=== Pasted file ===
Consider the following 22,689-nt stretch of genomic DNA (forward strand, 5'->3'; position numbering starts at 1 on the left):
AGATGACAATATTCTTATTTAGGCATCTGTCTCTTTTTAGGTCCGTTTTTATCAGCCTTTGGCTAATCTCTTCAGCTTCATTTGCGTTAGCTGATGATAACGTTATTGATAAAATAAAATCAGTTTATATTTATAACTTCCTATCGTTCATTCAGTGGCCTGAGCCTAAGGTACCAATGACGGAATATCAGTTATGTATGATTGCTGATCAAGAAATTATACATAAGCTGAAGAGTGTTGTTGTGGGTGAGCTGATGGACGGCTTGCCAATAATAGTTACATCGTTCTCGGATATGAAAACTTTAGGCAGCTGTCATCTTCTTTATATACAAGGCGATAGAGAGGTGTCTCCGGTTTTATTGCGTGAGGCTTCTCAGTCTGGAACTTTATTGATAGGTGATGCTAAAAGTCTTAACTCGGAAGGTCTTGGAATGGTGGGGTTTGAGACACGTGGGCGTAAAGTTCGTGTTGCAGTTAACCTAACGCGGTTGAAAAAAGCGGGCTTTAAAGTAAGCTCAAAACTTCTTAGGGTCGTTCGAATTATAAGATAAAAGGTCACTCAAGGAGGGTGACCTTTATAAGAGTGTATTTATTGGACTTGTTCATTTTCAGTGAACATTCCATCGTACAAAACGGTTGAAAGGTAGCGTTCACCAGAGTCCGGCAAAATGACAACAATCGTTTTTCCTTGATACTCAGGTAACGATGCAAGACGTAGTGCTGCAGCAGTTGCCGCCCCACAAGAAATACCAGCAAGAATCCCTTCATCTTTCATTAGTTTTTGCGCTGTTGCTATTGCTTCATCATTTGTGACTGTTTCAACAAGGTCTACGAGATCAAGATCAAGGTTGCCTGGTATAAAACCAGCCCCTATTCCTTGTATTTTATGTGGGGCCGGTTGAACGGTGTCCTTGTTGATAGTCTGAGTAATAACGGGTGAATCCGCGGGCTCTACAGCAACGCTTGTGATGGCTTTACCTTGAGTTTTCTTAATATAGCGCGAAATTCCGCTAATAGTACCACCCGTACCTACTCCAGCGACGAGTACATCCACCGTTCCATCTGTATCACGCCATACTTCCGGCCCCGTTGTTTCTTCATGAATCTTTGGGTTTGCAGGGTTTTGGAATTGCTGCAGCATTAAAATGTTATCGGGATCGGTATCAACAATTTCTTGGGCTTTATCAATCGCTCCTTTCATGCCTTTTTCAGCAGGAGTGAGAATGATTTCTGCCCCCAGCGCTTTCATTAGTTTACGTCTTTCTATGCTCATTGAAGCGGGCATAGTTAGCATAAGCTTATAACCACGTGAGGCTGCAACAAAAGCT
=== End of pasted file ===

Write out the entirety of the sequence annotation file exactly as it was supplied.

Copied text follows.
Consider the following 22,689-nt stretch of genomic DNA (forward strand, 5'->3'; position numbering starts at 1 on the left):
AGATGACAATATTCTTATTTAGGCATCTGTCTCTTTTTAGGTCCGTTTTTATCAGCCTTTGGCTAATCTCTTCAGCTTCATTTGCGTTAGCTGATGATAACGTTATTGATAAAATAAAATCAGTTTATATTTATAACTTCCTATCGTTCATTCAGTGGCCTGAGCCTAAGGTACCAATGACGGAATATCAGTTATGTATGATTGCTGATCAAGAAATTATACATAAGCTGAAGAGTGTTGTTGTGGGTGAGCTGATGGACGGCTTGCCAATAATAGTTACATCGTTCTCGGATATGAAAACTTTAGGCAGCTGTCATCTTCTTTATATACAAGGCGATAGAGAGGTGTCTCCGGTTTTATTGCGTGAGGCTTCTCAGTCTGGAACTTTATTGATAGGTGATGCTAAAAGTCTTAACTCGGAAGGTCTTGGAATGGTGGGGTTTGAGACACGTGGGCGTAAAGTTCGTGTTGCAGTTAACCTAACGCGGTTGAAAAAAGCGGGCTTTAAAGTAAGCTCAAAACTTCTTAGGGTCGTTCGAATTATAAGATAAAAGGTCACTCAAGGAGGGTGACCTTTATAAGAGTGTATTTATTGGACTTGTTCATTTTCAGTGAACATTCCATCGTACAAAACGGTTGAAAGGTAGCGTTCACCAGAGTCCGGCAAAATGACAACAATCGTTTTTCCTTGATACTCAGGTAACGATGCAAGACGTAGTGCTGCAGCAGTTGCCGCCCCACAAGAAATACCAGCAAGAATCCCTTCATCTTTCATTAGTTTTTGCGCTGTTGCTATTGCTTCATCATTTGTGACTGTTTCAACAAGGTCTACGAGATCAAGATCAAGGTTGCCTGGTATAAAACCAGCCCCTATTCCTTGTATTTTATGTGGGGCCGGTTGAACGGTGTCCTTGTTGATAGTCTGAGTAATAACGGGTGAATCCGCGGGCTCTACAGCAACGCTTGTGATGGCTTTACCTTGAGTTTTCTTAATATAGCGCGAAATTCCGCTAATAGTACCACCCGTACCTACTCCAGCGACGAGTACATCCACCGTTCCATCTGTATCACGCCATACTTCCGGCCCCGTTGTTTCTTCATGAATCTTTGGGTTTGCAGGGTTTTGGAATTGCTGCAGCATTAAAATGTTATCGGGATCGGTATCAACAATTTCTTGGGCTTTATCAATCGCTCCTTTCATGCCTTTTTCAGCAGGAGTGAGAATGATTTCTGCCCCCAGCGCTTTCATTAGTTTACGTCTTTCTATGCTCATTGAAGCGGGCATAGTTAGCATAAGCTTATAACCACGTGAGGCTGCAACAAAAGCT